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Google Bermuda Tax Haven Results in $2 Billion US Revenue Loss

Tech giant Google has seen the revenues it stashes in the tax haven of Bermuda soar to nearly $10 billion according to a story yesterday by Bloomberg’s Jesse Drucker.

By shifting tax revenues to a shell company based in a Bermuda law office, the company has avoided paying roughly $2 billion in taxes, Drucker writes. This effectively cuts Google’s tax rate in half. The $9.8 billion moved to Bermuda is the equivalent of 80 percent of the company’s 2011 pretax profit.

According to the Bloomberg piece:

The increase in Google’s revenues routed to Bermuda, disclosed in a Nov. 21 filing by a subsidiary in the Netherlands, could fuel the outrage spreading across Europe and in the U.S. over corporate tax dodging. Governments in France, the U.K., Italy and Australia are probing Google’s tax avoidance as they seek to boost revenue during economic doldrums.

Last week, the European Union’s executive body, the European Commission, advised member states to create blacklists of tax havens and adopt anti-abuse rules. Tax evasion and avoidance, which cost the EU 1 trillion euros ($1.3 trillion) a year, are “scandalous” and “an attack on the fundamental principle of fairness,” Algirdas Semeta, the EC’s commissioner for taxation, said at a press conference in Brussels.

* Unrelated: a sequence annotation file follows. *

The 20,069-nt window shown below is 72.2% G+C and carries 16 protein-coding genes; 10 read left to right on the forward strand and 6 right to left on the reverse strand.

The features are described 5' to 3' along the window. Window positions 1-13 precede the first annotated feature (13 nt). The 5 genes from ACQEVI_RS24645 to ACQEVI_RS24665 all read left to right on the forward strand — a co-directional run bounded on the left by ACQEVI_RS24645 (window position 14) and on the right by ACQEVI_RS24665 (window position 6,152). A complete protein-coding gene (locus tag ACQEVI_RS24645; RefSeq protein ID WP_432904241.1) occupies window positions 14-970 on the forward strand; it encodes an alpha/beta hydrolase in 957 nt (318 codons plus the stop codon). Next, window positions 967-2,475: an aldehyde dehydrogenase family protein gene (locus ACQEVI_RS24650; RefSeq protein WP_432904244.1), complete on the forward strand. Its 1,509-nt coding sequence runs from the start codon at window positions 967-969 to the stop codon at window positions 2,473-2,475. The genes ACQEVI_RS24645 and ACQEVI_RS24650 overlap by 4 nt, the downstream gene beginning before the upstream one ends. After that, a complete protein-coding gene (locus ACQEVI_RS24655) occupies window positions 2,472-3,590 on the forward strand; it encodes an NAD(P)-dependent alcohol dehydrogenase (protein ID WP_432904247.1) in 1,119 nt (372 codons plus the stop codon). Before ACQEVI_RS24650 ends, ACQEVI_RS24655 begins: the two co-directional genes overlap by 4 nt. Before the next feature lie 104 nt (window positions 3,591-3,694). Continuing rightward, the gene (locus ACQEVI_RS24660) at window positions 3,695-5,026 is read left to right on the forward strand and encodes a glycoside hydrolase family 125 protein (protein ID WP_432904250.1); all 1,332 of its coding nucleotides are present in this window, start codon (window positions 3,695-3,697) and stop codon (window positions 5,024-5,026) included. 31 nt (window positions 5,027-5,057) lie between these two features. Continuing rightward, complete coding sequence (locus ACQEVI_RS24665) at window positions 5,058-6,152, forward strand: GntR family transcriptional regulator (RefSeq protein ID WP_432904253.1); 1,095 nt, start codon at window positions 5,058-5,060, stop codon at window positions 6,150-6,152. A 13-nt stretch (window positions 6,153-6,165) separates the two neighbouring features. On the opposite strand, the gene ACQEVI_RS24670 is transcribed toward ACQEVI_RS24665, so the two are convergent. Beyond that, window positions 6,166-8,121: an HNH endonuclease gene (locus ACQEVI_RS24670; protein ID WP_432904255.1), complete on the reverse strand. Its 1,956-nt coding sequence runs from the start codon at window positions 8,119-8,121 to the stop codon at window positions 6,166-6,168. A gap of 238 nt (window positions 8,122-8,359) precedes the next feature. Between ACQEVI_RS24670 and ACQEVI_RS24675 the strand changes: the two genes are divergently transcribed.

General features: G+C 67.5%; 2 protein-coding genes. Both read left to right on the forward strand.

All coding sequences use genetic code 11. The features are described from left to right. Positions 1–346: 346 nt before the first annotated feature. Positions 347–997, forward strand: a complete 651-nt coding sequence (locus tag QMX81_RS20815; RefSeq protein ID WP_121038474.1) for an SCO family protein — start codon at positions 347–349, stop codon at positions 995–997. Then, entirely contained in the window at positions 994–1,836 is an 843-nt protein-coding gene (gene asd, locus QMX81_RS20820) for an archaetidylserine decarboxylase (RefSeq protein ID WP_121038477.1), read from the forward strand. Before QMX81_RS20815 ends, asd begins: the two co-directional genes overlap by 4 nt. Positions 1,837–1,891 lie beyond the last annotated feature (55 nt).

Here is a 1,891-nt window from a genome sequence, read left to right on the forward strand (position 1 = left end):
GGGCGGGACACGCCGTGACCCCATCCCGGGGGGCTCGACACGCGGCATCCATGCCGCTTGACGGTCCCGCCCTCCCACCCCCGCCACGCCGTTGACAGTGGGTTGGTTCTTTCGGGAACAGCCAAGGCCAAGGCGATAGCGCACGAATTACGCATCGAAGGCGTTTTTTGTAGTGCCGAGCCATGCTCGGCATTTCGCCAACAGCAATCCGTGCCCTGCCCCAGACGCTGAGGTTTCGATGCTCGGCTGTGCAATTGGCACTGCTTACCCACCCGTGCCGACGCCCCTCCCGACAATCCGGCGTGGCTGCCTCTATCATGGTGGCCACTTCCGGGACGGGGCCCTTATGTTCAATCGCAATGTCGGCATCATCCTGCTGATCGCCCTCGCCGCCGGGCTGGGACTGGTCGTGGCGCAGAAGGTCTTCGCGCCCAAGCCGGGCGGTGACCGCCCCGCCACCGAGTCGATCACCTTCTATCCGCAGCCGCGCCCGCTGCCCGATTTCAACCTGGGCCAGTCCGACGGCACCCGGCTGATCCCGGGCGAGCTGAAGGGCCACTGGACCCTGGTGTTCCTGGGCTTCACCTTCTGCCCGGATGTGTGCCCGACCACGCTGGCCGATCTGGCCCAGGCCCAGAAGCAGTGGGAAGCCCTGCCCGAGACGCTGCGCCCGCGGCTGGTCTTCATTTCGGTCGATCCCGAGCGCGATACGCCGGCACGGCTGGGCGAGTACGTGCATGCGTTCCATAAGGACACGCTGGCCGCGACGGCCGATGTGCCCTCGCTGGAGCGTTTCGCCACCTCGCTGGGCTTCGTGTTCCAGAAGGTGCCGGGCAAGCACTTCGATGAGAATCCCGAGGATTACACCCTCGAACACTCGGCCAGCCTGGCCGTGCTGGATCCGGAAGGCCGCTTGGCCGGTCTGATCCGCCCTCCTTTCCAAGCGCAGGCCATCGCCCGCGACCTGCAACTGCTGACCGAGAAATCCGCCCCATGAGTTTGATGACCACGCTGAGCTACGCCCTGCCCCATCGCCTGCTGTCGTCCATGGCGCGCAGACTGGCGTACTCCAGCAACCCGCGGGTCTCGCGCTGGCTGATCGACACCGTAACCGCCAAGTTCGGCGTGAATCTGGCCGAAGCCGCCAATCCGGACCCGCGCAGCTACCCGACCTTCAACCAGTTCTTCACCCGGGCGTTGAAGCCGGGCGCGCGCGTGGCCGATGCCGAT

Google invests heavily in the technology markets of these countries and does pay some taxes. In the United Kingdom, Google’s second biggest market, the company paid income taxes of $9.6 million on its $4.1 billion in sales. However, tax havens allow Google to pay a tax rate of 3.2 percent on its overseas profits while most European countries show a corporate tax rate in the range of 26-34 percent.

Richard Murphy, an accountant and director of the England-based Tax Research, LLP calls their actions a “deep embarrassment.”

The tax strategy of Google and other multinationals is a deep embarrassment to governments around Europe. The political awareness now being created in the U.K., and to a lesser degree elsewhere in Europe, is: It’s us or them. People understand that if Google doesn’t pay, somebody else has to pay or services get cut.”

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